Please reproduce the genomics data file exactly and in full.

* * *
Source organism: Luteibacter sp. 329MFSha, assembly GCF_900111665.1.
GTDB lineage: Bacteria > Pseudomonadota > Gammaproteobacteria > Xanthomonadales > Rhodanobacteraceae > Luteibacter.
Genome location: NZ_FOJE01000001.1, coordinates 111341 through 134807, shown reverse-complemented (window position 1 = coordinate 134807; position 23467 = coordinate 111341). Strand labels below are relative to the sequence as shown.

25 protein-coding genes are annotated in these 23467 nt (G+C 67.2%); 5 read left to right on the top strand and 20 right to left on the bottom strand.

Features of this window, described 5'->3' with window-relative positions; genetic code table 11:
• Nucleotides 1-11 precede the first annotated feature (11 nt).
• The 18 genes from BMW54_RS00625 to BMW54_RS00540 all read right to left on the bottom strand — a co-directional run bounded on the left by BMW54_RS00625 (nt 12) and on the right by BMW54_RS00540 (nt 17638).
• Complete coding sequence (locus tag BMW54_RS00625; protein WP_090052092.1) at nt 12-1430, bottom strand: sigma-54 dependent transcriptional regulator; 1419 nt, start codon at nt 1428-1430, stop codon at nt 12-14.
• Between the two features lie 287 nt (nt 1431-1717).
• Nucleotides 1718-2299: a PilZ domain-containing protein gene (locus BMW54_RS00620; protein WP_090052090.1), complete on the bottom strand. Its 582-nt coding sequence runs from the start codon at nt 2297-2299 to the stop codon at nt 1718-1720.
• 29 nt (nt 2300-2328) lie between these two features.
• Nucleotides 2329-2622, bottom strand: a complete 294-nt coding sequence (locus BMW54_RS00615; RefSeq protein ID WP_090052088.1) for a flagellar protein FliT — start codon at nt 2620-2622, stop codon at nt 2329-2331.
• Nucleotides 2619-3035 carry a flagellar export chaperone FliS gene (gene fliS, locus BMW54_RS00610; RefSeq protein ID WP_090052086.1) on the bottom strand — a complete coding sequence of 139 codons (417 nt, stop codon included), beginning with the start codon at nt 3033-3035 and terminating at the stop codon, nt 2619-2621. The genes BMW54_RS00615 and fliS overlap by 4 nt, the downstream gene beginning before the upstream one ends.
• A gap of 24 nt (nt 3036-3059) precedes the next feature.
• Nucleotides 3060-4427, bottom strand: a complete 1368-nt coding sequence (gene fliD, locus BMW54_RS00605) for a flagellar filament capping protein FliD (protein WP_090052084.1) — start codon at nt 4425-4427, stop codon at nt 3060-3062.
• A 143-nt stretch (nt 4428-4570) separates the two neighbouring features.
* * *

Source organism: Luteibacter sp. 329MFSha, assembly GCF_900111665.1.
GTDB lineage: Bacteria > Pseudomonadota > Gammaproteobacteria > Xanthomonadales > Rhodanobacteraceae > Luteibacter.
Genome location: NZ_FOJE01000001.1, coordinates 111341 through 134807, shown reverse-complemented (window position 1 = coordinate 134807; position 23467 = coordinate 111341). Strand labels below are relative to the sequence as shown.

25 protein-coding genes are annotated in these 23467 nt (G+C 67.2%); 5 read left to right on the top strand and 20 right to left on the bottom strand.

Features of this window, described 5'->3' with window-relative positions; genetic code table 11:
• Nucleotides 1-11 precede the first annotated feature (11 nt).
• The 18 genes from BMW54_RS00625 to BMW54_RS00540 all read right to left on the bottom strand — a co-directional run bounded on the left by BMW54_RS00625 (nt 12) and on the right by BMW54_RS00540 (nt 17638).
• Complete coding sequence (locus tag BMW54_RS00625; protein WP_090052092.1) at nt 12-1430, bottom strand: sigma-54 dependent transcriptional regulator; 1419 nt, start codon at nt 1428-1430, stop codon at nt 12-14.
• Between the two features lie 287 nt (nt 1431-1717).
• Nucleotides 1718-2299: a PilZ domain-containing protein gene (locus BMW54_RS00620; protein WP_090052090.1), complete on the bottom strand. Its 582-nt coding sequence runs from the start codon at nt 2297-2299 to the stop codon at nt 1718-1720.
• 29 nt (nt 2300-2328) lie between these two features.
• Nucleotides 2329-2622, bottom strand: a complete 294-nt coding sequence (locus BMW54_RS00615; RefSeq protein ID WP_090052088.1) for a flagellar protein FliT — start codon at nt 2620-2622, stop codon at nt 2329-2331.
• Nucleotides 2619-3035 carry a flagellar export chaperone FliS gene (gene fliS, locus BMW54_RS00610; RefSeq protein ID WP_090052086.1) on the bottom strand — a complete coding sequence of 139 codons (417 nt, stop codon included), beginning with the start codon at nt 3033-3035 and terminating at the stop codon, nt 2619-2621. The genes BMW54_RS00615 and fliS overlap by 4 nt, the downstream gene beginning before the upstream one ends.
• A gap of 24 nt (nt 3036-3059) precedes the next feature.
• Nucleotides 3060-4427, bottom strand: a complete 1368-nt coding sequence (gene fliD, locus BMW54_RS00605) for a flagellar filament capping protein FliD (protein WP_090052084.1) — start codon at nt 4425-4427, stop codon at nt 3060-3062.
• A 143-nt stretch (nt 4428-4570) separates the two neighbouring features.